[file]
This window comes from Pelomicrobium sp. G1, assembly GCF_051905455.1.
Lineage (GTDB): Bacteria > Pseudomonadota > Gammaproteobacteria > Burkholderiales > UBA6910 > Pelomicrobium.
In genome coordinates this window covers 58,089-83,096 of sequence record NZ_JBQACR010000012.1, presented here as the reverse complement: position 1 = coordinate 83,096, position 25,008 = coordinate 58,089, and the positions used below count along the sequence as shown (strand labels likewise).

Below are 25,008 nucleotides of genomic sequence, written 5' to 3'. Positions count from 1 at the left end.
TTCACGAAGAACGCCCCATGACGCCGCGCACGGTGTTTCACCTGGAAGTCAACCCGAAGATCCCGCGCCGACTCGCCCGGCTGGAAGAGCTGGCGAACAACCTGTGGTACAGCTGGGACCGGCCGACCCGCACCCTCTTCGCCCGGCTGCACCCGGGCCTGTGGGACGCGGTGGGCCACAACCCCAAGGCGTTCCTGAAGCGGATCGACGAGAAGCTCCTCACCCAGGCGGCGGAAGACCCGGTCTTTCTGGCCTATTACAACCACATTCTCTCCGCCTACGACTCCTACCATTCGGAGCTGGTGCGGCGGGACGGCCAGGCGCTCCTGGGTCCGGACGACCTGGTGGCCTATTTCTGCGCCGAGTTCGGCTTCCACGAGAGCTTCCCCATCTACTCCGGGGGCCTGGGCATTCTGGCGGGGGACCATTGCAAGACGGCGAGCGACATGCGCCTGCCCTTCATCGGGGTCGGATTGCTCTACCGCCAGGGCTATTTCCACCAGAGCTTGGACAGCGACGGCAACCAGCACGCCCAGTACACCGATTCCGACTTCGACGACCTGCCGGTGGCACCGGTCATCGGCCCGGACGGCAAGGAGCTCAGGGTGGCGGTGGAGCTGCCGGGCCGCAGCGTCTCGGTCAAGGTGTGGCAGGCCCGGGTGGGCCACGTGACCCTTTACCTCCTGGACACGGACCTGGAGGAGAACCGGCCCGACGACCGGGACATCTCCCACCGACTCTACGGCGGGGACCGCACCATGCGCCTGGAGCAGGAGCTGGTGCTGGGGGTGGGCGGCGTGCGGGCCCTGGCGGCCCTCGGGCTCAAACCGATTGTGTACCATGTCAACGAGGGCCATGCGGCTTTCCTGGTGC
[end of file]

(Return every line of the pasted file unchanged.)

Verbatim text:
This window comes from Pelomicrobium sp. G1, assembly GCF_051905455.1.
Lineage (GTDB): Bacteria > Pseudomonadota > Gammaproteobacteria > Burkholderiales > UBA6910 > Pelomicrobium.
In genome coordinates this window covers 58,089-83,096 of sequence record NZ_JBQACR010000012.1, presented here as the reverse complement: position 1 = coordinate 83,096, position 25,008 = coordinate 58,089, and the positions used below count along the sequence as shown (strand labels likewise).

Below are 25,008 nucleotides of genomic sequence, written 5' to 3'. Positions count from 1 at the left end.
TTCACGAAGAACGCCCCATGACGCCGCGCACGGTGTTTCACCTGGAAGTCAACCCGAAGATCCCGCGCCGACTCGCCCGGCTGGAAGAGCTGGCGAACAACCTGTGGTACAGCTGGGACCGGCCGACCCGCACCCTCTTCGCCCGGCTGCACCCGGGCCTGTGGGACGCGGTGGGCCACAACCCCAAGGCGTTCCTGAAGCGGATCGACGAGAAGCTCCTCACCCAGGCGGCGGAAGACCCGGTCTTTCTGGCCTATTACAACCACATTCTCTCCGCCTACGACTCCTACCATTCGGAGCTGGTGCGGCGGGACGGCCAGGCGCTCCTGGGTCCGGACGACCTGGTGGCCTATTTCTGCGCCGAGTTCGGCTTCCACGAGAGCTTCCCCATCTACTCCGGGGGCCTGGGCATTCTGGCGGGGGACCATTGCAAGACGGCGAGCGACATGCGCCTGCCCTTCATCGGGGTCGGATTGCTCTACCGCCAGGGCTATTTCCACCAGAGCTTGGACAGCGACGGCAACCAGCACGCCCAGTACACCGATTCCGACTTCGACGACCTGCCGGTGGCACCGGTCATCGGCCCGGACGGCAAGGAGCTCAGGGTGGCGGTGGAGCTGCCGGGCCGCAGCGTCTCGGTCAAGGTGTGGCAGGCCCGGGTGGGCCACGTGACCCTTTACCTCCTGGACACGGACCTGGAGGAGAACCGGCCCGACGACCGGGACATCTCCCACCGACTCTACGGCGGGGACCGCACCATGCGCCTGGAGCAGGAGCTGGTGCTGGGGGTGGGCGGCGTGCGGGCCCTGGCGGCCCTCGGGCTCAAACCGATTGTGTACCATGTCAACGAGGGCCATGCGGCTTTCCTGGTGC